But around any bend in the river can await a pleasant scenic surprise--a pagoda perched on the edge of a cliff, a banana plantation lush and tropical, the head of a water buffalo cooling itself in the water near the bank.

At least once a day our boat would stop so we could go ashore. One of our most interesting stops was the village of Shibao Zhai or Shibao Block, a place where time seems to have stood still for hundreds of years. Here on a large buttelike rock is a pagoda constructed to the memory of an ancient Chinese warrior. After a climb of more than 200 steps, we were treated to a stunning view of the surrounding countryside. On the inner pagoda wall, was a large target in the form of Chinese characters that according to tradition could predict one's fortune. The directions: Close your eyes, point straight ahead and walk till your finger touches the wall. Scoring a "bullseye" in the center of the character means good luck.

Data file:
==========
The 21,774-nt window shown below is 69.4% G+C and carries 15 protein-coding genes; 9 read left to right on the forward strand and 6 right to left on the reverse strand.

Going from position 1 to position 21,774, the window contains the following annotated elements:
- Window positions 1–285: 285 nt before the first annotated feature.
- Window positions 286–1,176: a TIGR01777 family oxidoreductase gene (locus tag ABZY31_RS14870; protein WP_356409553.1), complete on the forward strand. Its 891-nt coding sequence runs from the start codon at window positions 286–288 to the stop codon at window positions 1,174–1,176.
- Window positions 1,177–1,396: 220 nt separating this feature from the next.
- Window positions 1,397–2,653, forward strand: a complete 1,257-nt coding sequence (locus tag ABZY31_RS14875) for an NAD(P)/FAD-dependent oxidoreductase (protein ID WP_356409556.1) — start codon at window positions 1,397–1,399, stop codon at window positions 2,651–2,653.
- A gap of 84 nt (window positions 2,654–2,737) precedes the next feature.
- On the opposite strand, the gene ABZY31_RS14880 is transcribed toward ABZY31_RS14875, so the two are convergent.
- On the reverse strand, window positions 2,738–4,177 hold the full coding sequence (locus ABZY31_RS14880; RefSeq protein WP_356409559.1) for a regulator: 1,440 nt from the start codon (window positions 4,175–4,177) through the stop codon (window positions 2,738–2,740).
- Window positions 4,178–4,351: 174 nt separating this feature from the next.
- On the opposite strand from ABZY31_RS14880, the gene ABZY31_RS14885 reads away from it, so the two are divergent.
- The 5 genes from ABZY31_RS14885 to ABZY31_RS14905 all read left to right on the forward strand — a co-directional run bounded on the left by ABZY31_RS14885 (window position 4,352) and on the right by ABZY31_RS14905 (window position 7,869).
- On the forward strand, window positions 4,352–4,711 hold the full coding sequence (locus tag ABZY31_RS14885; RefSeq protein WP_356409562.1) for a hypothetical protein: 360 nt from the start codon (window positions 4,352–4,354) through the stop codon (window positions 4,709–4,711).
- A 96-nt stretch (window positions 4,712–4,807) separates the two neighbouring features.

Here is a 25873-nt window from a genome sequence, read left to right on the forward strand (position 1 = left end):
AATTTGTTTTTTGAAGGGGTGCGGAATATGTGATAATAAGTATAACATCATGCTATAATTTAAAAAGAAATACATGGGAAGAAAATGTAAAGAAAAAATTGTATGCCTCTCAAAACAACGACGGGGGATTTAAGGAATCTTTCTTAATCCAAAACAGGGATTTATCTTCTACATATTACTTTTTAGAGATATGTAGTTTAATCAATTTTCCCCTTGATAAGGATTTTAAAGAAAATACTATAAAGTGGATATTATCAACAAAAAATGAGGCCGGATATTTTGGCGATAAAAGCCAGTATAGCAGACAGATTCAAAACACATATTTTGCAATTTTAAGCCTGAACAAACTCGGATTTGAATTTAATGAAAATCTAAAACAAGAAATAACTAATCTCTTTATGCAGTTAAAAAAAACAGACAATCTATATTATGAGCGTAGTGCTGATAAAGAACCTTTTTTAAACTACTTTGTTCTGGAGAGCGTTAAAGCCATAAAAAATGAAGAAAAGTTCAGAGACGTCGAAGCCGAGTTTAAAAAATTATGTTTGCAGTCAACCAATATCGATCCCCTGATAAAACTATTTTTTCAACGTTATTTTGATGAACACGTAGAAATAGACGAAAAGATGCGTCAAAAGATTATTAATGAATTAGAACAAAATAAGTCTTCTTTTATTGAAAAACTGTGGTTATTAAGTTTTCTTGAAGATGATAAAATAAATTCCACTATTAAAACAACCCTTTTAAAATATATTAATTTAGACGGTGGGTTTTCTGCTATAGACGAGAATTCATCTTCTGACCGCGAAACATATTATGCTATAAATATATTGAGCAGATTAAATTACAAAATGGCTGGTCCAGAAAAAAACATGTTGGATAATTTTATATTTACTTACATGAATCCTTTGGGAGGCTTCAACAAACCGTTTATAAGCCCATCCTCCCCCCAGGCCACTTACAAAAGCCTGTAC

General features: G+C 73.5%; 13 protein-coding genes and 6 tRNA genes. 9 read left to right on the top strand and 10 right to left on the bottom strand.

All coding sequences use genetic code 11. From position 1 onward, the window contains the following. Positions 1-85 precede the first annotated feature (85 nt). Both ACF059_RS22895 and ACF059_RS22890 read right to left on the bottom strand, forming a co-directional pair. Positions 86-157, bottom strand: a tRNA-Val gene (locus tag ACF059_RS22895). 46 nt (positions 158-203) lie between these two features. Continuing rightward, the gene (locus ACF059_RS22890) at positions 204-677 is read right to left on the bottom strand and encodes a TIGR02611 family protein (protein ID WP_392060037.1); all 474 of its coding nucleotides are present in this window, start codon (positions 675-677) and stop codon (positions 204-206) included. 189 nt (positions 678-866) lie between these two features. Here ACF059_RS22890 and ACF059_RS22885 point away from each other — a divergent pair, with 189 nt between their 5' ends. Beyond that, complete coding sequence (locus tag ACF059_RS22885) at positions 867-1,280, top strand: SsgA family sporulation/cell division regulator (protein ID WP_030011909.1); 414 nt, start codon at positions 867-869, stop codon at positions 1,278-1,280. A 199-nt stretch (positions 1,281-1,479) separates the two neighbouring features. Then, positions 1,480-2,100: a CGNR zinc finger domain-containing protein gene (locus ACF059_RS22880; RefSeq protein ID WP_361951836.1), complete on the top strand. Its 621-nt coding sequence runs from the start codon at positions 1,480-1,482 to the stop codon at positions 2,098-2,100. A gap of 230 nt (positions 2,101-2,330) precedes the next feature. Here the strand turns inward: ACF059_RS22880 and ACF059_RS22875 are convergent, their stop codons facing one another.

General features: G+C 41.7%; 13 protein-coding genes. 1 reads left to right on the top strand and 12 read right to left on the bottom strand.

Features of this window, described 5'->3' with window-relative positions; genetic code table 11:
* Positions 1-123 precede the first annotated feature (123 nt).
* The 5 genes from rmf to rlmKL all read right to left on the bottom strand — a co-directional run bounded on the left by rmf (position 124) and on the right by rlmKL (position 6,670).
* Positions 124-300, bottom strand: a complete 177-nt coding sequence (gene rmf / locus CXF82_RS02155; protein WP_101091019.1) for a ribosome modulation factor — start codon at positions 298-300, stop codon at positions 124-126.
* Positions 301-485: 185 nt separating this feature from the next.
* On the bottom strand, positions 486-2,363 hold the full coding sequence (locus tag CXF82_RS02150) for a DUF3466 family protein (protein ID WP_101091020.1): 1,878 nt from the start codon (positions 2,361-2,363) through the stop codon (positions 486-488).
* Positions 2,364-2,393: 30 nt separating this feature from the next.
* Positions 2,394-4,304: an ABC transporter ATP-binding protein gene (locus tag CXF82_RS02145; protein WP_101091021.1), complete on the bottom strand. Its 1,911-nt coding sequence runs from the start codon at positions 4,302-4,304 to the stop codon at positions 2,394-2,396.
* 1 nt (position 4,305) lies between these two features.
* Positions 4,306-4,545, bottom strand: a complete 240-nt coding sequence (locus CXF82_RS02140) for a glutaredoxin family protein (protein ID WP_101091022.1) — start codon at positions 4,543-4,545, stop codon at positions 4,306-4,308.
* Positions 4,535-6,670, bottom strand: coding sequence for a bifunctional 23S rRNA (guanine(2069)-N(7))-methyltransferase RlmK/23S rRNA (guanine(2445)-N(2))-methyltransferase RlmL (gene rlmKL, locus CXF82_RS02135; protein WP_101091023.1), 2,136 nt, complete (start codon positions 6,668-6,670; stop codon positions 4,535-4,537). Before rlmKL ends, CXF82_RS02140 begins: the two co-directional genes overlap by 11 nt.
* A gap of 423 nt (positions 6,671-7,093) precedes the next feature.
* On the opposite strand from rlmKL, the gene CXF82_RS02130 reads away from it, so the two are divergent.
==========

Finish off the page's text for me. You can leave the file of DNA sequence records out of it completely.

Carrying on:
The village below the pagoda site provided a real slice of Chinese peasant rural life. One ancient stone-paved street circled the town, and a short walk around it revealed a barefoot doctor doing acupuncture on the ears of an old man; a woman herbalist prescribing medicine for a sick baby; carpenters building cases in their open-front shop; and a mask-maker creating papier maché liknesses of characters in Chinese opera. Everywhere were market stalls, chickens, and pigs. A town like this, served neither by major roads nor airports, would be impossible to reach by any other route than water.

History along the River
The Yangtze River is also rich in history from a period called the Three Kingdoms, a time of heroes and deeds that inspired myths and legends similar in spirit to the stories of King Arthur and the Knights of the Round Table.